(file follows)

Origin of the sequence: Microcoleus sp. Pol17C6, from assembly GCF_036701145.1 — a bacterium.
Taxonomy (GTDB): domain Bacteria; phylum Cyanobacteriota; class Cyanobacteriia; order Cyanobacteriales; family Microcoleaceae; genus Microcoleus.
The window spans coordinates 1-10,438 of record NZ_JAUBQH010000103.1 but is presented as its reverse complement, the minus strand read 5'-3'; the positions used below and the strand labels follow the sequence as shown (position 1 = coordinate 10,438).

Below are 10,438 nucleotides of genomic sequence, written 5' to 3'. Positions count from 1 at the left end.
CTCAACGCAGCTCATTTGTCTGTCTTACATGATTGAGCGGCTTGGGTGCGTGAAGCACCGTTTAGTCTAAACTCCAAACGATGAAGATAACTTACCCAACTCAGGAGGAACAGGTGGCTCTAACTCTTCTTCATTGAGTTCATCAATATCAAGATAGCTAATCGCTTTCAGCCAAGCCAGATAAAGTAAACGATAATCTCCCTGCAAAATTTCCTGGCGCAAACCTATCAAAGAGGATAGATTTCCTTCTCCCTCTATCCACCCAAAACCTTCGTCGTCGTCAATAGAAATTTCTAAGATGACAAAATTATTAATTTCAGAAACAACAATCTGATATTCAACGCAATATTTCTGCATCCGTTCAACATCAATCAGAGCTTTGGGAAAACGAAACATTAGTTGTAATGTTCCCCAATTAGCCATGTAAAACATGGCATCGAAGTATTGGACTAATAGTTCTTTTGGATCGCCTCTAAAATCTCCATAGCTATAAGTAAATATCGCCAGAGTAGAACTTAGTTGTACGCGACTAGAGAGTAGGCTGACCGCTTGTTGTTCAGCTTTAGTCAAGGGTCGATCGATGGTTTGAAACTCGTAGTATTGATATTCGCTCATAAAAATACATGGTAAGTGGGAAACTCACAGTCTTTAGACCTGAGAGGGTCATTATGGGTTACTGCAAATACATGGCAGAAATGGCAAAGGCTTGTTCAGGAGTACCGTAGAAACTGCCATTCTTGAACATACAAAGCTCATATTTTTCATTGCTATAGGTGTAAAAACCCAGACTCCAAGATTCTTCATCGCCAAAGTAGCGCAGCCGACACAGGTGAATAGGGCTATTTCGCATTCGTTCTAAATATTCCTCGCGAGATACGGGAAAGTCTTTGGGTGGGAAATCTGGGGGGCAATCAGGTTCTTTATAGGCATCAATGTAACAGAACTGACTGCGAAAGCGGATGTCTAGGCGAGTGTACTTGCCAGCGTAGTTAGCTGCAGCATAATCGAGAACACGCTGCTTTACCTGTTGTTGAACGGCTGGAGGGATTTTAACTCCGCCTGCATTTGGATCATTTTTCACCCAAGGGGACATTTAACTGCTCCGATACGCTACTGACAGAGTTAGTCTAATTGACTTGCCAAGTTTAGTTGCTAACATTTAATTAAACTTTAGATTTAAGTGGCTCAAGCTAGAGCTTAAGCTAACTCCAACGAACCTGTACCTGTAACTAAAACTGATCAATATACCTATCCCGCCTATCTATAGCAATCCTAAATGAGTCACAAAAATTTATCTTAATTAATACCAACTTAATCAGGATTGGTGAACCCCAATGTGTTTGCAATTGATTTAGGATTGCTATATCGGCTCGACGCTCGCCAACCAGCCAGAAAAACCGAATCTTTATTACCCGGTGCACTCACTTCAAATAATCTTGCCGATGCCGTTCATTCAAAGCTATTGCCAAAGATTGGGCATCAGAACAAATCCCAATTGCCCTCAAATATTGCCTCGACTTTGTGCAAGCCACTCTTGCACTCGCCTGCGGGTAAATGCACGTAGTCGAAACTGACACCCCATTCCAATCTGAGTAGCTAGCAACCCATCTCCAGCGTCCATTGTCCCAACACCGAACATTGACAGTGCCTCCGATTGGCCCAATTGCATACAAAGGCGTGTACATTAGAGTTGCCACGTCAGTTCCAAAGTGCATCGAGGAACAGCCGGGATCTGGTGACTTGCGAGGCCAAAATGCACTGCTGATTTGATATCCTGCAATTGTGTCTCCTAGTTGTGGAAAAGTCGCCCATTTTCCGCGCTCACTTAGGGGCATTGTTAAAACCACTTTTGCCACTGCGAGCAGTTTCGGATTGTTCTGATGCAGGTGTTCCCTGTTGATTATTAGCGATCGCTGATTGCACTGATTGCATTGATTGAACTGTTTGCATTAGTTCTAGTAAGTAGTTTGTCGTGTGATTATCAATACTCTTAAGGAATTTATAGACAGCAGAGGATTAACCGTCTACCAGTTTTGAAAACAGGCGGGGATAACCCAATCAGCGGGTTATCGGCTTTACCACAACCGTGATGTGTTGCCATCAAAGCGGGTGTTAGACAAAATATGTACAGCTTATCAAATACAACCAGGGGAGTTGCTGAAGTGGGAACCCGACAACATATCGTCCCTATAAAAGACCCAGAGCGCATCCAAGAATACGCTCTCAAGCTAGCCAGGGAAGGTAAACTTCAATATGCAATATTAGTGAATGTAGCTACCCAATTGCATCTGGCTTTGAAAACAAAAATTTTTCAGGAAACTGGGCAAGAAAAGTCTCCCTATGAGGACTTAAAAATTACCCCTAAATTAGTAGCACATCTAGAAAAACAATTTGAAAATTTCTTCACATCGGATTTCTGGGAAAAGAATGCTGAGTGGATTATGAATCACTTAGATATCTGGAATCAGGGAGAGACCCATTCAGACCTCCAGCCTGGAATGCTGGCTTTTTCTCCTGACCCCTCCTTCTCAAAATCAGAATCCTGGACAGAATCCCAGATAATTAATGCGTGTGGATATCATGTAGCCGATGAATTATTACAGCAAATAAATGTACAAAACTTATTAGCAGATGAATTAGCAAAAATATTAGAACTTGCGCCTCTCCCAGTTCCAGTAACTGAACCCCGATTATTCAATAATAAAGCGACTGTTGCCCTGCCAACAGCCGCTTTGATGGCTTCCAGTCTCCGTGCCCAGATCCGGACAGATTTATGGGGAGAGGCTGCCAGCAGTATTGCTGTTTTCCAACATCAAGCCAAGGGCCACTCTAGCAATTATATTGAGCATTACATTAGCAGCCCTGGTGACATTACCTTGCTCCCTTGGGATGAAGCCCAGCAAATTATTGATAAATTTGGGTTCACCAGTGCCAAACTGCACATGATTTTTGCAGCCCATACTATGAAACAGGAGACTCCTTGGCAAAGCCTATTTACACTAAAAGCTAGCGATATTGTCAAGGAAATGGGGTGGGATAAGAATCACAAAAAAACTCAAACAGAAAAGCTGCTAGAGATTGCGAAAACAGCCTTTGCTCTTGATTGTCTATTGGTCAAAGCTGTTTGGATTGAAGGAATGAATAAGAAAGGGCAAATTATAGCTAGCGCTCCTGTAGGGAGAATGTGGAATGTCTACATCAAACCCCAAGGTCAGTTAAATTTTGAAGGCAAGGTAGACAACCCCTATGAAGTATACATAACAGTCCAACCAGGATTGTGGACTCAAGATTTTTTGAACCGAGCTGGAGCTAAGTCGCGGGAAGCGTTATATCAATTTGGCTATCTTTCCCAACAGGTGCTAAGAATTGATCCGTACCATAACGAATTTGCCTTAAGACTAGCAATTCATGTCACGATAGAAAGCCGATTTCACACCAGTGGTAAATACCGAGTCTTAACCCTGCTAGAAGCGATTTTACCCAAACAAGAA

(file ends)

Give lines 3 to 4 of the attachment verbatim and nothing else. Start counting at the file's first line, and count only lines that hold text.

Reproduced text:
The window spans coordinates 1-10,438 of record NZ_JAUBQH010000103.1 but is presented as its reverse complement, the minus strand read 5'-3'; the positions used below and the strand labels follow the sequence as shown (position 1 = coordinate 10,438).

Below are 10,438 nucleotides of genomic sequence, written 5' to 3'. Positions count from 1 at the left end.